Axios Macro

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Yesterday in Washington, influential economists and policymakers warned about a bumpy path as the world moves away from economic interconnectedness. The top takeaways are below.

  • Plus, new hints that Japan could end its ultra-easy monetary policy sooner rather than later. 🇯🇵

Today's newsletter, edited by Javier E. David and copy edited by Katie Lewis, is 669 words, a 2½-minute read.

1 big thing: The risks of deglobalization

Illustrated collage of a globe in pieces with lightening bolts coming out of the edges.

Illustration: Aïda Amer/Axios

Major economic powers, including the U.S., are turning inward — a trend sped up by the pandemic and efforts to boost domestic industries.

  • The shift away from hyper-globalization poses huge questions for what lies ahead.

Why it matters: These geopolitical divides could create a more brittle global economy, warned IMF managing director Kristalina Georgieva and other leading thinkers at a Council on Foreign Relations event yesterday.

What they're saying: "During the highs of globalization, we were a bit too complacent," Georgieva said. "We have to accept that there had to be a course correction — it could be healthy, but only if we do it right."

  • "What worries us is that we are not quite yet seeing an understanding that in a world of more frequent shocks, the only way to build resilience is to work more together," Georgieva added, noting efforts like climate change and the green transition.

The intrigue: Georgieva cited a slowdown in trade, as well as growing restrictions around the world.

  • "It's happening for a reason. It's not that people have become mean and they don't want to trade with each other. ... When trade doesn't grow, that has implications," she said, noting that trade fragmentation could cause a contraction in global GDP growth.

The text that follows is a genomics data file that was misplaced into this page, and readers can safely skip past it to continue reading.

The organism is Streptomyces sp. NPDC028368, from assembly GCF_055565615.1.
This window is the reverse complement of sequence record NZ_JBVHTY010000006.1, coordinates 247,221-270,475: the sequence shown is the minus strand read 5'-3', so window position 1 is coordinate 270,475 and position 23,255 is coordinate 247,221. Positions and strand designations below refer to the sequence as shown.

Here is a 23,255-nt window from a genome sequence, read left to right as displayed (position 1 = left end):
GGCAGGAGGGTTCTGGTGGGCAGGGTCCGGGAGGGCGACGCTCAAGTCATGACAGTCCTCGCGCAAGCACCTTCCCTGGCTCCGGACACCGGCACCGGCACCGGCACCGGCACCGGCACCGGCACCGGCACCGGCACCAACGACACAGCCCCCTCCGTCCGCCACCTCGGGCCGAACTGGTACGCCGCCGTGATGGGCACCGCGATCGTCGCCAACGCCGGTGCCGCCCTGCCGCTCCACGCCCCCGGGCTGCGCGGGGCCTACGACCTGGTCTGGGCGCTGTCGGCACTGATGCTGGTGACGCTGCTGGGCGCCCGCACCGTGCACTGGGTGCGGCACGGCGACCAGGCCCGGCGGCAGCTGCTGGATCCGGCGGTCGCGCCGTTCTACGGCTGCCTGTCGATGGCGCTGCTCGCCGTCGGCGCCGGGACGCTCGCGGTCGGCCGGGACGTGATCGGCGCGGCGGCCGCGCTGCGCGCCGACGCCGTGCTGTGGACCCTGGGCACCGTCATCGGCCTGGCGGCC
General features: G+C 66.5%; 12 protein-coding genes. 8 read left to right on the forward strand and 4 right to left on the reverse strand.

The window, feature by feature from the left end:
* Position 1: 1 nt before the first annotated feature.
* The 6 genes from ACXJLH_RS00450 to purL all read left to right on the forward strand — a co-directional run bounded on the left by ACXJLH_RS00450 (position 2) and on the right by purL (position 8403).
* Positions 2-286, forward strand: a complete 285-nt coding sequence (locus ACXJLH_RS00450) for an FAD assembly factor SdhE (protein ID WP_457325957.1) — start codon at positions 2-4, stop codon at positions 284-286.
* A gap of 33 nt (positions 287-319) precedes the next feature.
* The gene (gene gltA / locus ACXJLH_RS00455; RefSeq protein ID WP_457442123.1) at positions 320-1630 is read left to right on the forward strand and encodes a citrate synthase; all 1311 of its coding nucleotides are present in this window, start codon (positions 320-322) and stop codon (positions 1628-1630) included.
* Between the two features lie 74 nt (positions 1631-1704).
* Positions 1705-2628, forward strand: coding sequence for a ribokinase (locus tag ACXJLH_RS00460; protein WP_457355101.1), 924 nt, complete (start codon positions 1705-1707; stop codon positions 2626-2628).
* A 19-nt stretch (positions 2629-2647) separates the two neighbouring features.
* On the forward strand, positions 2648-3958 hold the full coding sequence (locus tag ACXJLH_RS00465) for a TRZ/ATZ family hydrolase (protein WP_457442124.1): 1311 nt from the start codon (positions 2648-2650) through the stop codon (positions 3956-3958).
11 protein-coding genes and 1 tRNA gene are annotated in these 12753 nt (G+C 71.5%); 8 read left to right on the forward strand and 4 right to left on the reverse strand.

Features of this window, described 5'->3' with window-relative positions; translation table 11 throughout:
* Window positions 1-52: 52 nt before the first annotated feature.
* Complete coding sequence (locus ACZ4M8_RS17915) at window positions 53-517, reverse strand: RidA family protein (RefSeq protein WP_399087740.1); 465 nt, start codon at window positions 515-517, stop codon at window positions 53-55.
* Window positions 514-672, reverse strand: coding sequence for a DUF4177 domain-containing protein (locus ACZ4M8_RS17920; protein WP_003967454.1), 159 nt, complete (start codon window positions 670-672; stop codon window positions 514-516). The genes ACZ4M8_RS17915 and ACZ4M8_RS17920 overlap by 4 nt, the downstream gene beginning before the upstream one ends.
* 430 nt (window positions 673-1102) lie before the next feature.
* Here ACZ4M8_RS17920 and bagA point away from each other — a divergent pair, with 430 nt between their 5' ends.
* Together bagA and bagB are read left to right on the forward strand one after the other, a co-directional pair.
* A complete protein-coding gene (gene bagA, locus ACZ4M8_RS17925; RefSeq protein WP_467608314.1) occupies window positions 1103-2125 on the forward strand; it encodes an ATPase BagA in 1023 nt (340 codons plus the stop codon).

The big picture: Nations have disentangled from one another following COVID-19's historic shock to become more self-reliant — an effort to prevent the sort of supply chain disruption that happened during the pandemic.

  • Governments are also throwing massive investments into major industries, like semiconductor manufacturing — in the case of the U.S., cutting off the nation from chips is being done on national security grounds.

Between the lines: "You don't get resilience by restricting exports," Caroline Atkinson, who served as a deputy national security adviser in the Obama administration, said during a panel at the event.

  • "It's like water. If you try and put in some dams, you might end up with the water going somewhere that you weren't expecting."

Worth noting: Georgieva acknowledged that the global economy was performing much better than economists at the IMF and elsewhere expected.

  • "We have gone through unthinkable events — COVID, then Russia's war in Ukraine, then the cost-of-living crisis, now a very serious crisis in the Middle East," Georgieva said. "And yet, we are not experiencing a dramatic economic shock."

2. Bank of Japan's hawkish hints

Bank of Japan deputy governor Ryozo Himino (left) and governor Kazuo Ueda (center). Photo: Kim Kyung-Hoon/Reuters/Bloomberg via Getty Images

The Bank of Japan has been the outlier among major central banks, sticking to negative interest rates even as its major economic counterparts have pushed their target rates higher. That may be on the verge of ending, based on new hints out of Tokyo.

Driving the news: A speech yesterday by the BOJ's deputy governor, followed by comments from governor Kazuo Ueda to Parliament at a meeting with the prime minister Thursday, led traders to believe that a rate hike could come as early as a Dec. 19 meeting.

  • The yen soared about 2% against the dollar, setting a new three-month high.

State of play: Japanese interest rates have been negative 0.1% since 2016, part of a wide-ranging monetary stimulus meant to end a multidecade cycle of deflation and sluggish growth.

  • Now, with inflationary forces unleashed the world over, the big question is how and when Japan will exit its negative rate world.
  • Another question is how much that pivot will damage the economy.

What they're saying: Deputy governor Ryozo Himino said in his speech yesterday that if "sustainable and stable achievement of the price stability target were to come in sight," the BoJ "will likely gradually revise the large-scale monetary easing it has implemented to date."

  • "If this is done properly, there would be a sufficient possibility of achieving a positive outcome from the exit, since a wide range of households and firms would benefit from the virtuous cycle between wages and prices," Himino added.

Between the lines: Neither official said explicitly that the day for rate hikes is imminent. But the fact that they are publicly gaming out the impact suggests the negative-rate era won't last too much longer in Japan.